Tourists in Egypt, Rejoice: King Tut's Famous Gold Mask Is Back

Kirstin Fawcett
Getty / Getty

A little over a year ago, history buffs around the world gave a collective gasp of horror when news broke that conservators at the Egyptian Museum in Cairo had accidentally damaged King Tutankhamun’s iconic gold mask. A failed attempt to reattach the mask's blue-and-gold braided beard with epoxy glue had left it with glue residue and scratches.

Now, the Associated Press reports that the burial mask has been fixed, and is officially back on display at the museum. To repair the mask, restoration specialists used beeswax to glue back on the beard, and removed the epoxy with wooden tools, spatulas, and other tools.

According to National Geographic, the Egyptian Museum also 3D scanned the mask. They discovered that the beard—which had previously fallen off in 1946—was reattached using soft solder, and was connected to the mask via an internal tube. These new findings will be included in a forthcoming book chronicling the mask’s restoration.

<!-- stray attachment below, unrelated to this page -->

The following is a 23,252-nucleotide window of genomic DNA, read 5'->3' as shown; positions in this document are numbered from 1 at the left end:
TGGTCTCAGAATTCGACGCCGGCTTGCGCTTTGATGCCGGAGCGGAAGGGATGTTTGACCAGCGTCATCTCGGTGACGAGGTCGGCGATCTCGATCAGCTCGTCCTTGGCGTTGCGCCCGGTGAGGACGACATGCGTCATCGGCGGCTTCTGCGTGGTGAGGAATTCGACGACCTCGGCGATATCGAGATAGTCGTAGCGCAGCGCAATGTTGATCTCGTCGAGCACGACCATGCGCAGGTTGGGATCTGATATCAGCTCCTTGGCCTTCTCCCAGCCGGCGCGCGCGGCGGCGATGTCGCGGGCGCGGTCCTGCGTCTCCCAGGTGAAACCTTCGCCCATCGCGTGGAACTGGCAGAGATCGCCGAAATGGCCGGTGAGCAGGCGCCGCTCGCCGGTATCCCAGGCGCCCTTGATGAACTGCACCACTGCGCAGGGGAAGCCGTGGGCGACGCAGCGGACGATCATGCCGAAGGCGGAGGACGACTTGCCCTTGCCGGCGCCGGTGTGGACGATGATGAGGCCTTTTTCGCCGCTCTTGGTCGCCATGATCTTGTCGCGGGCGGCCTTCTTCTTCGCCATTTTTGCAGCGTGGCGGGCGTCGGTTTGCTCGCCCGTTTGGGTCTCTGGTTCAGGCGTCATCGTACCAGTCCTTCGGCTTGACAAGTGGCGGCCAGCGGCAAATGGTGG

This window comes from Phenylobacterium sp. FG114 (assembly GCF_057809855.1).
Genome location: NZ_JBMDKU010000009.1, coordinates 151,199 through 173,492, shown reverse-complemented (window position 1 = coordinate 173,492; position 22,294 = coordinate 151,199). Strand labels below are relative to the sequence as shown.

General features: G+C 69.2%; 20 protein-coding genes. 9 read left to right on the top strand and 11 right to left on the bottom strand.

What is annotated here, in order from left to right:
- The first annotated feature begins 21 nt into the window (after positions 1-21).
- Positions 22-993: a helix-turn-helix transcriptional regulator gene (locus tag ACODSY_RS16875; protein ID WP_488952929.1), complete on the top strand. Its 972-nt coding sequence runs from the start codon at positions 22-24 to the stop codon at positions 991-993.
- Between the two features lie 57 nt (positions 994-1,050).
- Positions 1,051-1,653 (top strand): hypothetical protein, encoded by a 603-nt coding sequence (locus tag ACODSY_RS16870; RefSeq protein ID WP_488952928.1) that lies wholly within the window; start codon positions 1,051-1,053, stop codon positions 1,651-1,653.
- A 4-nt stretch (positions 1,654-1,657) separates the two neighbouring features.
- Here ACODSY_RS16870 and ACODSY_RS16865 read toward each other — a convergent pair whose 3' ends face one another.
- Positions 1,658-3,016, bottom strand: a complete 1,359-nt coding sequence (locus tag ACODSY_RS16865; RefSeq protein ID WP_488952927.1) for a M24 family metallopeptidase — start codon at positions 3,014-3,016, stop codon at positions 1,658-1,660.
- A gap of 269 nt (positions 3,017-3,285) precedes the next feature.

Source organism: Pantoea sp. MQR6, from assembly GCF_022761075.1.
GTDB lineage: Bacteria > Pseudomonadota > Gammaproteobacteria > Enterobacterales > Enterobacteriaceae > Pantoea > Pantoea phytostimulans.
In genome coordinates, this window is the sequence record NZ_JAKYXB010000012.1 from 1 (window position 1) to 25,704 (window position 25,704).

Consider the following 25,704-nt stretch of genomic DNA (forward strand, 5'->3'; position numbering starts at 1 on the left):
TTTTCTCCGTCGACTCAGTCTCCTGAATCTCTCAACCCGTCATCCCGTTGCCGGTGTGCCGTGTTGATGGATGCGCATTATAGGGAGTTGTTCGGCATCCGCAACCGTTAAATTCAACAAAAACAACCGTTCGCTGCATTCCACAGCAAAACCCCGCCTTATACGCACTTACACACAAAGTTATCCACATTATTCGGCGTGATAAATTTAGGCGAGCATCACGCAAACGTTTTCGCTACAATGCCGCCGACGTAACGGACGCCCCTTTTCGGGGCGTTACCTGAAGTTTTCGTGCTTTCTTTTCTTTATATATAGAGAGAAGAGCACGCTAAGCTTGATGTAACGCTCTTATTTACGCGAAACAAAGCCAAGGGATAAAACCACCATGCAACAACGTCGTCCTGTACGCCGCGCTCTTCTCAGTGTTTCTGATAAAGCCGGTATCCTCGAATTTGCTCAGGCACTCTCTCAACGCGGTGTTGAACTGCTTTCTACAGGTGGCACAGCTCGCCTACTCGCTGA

The mask is both an important archaeological discovery and an attraction that brings in millions of dollars in tourism revenue. Considering that Egypt's number of foreign visitors has dipped precipitously in recent years, the nation can't afford to lose any of its legendary attractions.

[h/t National Geographic, Associated Press]